Naxi Dongba is a pictographic script used by the Naxi people of Yunnan Province in China. Its origin is a source of contention: some researchers believe it to have been invented in the 13th century, or possibly as early as the 7th century; others consider it more likely to have been invented as recently as the 18th century. In the Naxi language, the script is called ²ss ³dgyu, ²lv ³dgyu ‘wood record, stone record’, testifying that the script was once carved on stone and wood. Originally it was used by priests of the Dongba religion to write scriptures, and was passed on down the generations from father to son. The Dongba religious corpus, comprising some one thousand ceremonies, is contained in Dongba script manuscripts. Today the script is still in use in the Lijiang region, not only to write scriptures but also to keep business records. It is also used for everyday communication by some members of the Naxi community and has been called “the only living pictograph in the world”.
There are approximately 1200 single symbols in the script; some dictionaries contain as many as 3400 pictographs because they also include compound symbols. Most symbols are pictograms, though some are used for their phonetic values according to the rebus principle.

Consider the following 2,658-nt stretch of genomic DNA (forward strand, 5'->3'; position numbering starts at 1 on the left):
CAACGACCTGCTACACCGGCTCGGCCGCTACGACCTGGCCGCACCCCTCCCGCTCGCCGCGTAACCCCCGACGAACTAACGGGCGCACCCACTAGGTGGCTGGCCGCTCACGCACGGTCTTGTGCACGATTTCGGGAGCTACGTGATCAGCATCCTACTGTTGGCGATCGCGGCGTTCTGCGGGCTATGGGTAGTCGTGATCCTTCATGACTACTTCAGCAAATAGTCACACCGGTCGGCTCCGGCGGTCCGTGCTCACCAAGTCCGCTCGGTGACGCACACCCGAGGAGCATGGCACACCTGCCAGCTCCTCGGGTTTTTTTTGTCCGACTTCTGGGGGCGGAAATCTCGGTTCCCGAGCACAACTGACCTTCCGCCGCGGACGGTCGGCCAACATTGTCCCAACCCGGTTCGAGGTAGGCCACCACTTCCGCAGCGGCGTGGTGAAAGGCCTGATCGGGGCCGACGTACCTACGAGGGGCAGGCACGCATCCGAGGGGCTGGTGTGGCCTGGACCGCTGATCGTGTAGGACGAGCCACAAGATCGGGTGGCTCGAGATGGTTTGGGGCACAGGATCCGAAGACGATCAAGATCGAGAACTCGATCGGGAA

The Naxi language cannot be adequately expressed using the Dongba script alone, and it may be supplemented with the Nakhi Geba syllabary for clarification. There have been attempts to revive the script, including visits by Dongba priests to local schools in the Lijiang region to teach classes on it. In the 1980s some books were published in Naxi Dongba script, including textbooks for bilingual education. However, due to its complexity, it can take up to 15 years to become proficient in the script.